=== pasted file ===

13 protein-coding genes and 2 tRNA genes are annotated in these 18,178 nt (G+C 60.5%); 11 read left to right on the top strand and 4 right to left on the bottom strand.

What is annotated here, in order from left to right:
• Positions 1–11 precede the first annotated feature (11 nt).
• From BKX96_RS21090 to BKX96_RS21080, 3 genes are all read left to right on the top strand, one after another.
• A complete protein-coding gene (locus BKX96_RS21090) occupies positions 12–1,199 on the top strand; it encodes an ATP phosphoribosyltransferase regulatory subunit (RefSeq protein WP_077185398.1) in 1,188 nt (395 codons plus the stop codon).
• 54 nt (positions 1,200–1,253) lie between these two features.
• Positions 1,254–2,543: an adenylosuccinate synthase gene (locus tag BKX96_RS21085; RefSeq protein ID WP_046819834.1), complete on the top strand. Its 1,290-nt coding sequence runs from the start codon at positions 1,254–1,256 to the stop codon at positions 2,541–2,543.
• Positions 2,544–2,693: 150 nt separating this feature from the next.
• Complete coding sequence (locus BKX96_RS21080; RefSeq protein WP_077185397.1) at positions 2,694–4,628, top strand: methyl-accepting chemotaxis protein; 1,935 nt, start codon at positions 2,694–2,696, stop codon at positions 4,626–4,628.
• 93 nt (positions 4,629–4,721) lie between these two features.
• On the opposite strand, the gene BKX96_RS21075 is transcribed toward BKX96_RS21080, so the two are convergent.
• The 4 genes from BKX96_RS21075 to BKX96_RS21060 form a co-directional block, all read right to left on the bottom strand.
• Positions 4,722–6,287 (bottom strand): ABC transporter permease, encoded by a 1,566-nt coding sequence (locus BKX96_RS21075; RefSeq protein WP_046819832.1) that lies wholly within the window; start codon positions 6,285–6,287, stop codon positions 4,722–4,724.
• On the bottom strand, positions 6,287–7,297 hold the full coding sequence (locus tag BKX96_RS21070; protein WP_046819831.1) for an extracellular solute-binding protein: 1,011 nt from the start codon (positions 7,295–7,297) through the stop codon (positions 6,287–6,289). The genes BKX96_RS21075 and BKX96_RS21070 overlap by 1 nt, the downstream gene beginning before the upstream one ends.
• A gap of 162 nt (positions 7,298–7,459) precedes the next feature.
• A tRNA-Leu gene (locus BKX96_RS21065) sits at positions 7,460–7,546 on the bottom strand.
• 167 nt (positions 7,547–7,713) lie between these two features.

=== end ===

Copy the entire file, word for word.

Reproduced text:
13 protein-coding genes and 2 tRNA genes are annotated in these 18,178 nt (G+C 60.5%); 11 read left to right on the top strand and 4 right to left on the bottom strand.

What is annotated here, in order from left to right:
• Positions 1–11 precede the first annotated feature (11 nt).
• From BKX96_RS21090 to BKX96_RS21080, 3 genes are all read left to right on the top strand, one after another.
• A complete protein-coding gene (locus BKX96_RS21090) occupies positions 12–1,199 on the top strand; it encodes an ATP phosphoribosyltransferase regulatory subunit (RefSeq protein WP_077185398.1) in 1,188 nt (395 codons plus the stop codon).
• 54 nt (positions 1,200–1,253) lie between these two features.
• Positions 1,254–2,543: an adenylosuccinate synthase gene (locus tag BKX96_RS21085; RefSeq protein ID WP_046819834.1), complete on the top strand. Its 1,290-nt coding sequence runs from the start codon at positions 1,254–1,256 to the stop codon at positions 2,541–2,543.
• Positions 2,544–2,693: 150 nt separating this feature from the next.
• Complete coding sequence (locus BKX96_RS21080; RefSeq protein WP_077185397.1) at positions 2,694–4,628, top strand: methyl-accepting chemotaxis protein; 1,935 nt, start codon at positions 2,694–2,696, stop codon at positions 4,626–4,628.
• 93 nt (positions 4,629–4,721) lie between these two features.
• On the opposite strand, the gene BKX96_RS21075 is transcribed toward BKX96_RS21080, so the two are convergent.
• The 4 genes from BKX96_RS21075 to BKX96_RS21060 form a co-directional block, all read right to left on the bottom strand.
• Positions 4,722–6,287 (bottom strand): ABC transporter permease, encoded by a 1,566-nt coding sequence (locus BKX96_RS21075; RefSeq protein WP_046819832.1) that lies wholly within the window; start codon positions 6,285–6,287, stop codon positions 4,722–4,724.
• On the bottom strand, positions 6,287–7,297 hold the full coding sequence (locus tag BKX96_RS21070; protein WP_046819831.1) for an extracellular solute-binding protein: 1,011 nt from the start codon (positions 7,295–7,297) through the stop codon (positions 6,287–6,289). The genes BKX96_RS21075 and BKX96_RS21070 overlap by 1 nt, the downstream gene beginning before the upstream one ends.
• A gap of 162 nt (positions 7,298–7,459) precedes the next feature.
• A tRNA-Leu gene (locus BKX96_RS21065) sits at positions 7,460–7,546 on the bottom strand.
• 167 nt (positions 7,547–7,713) lie between these two features.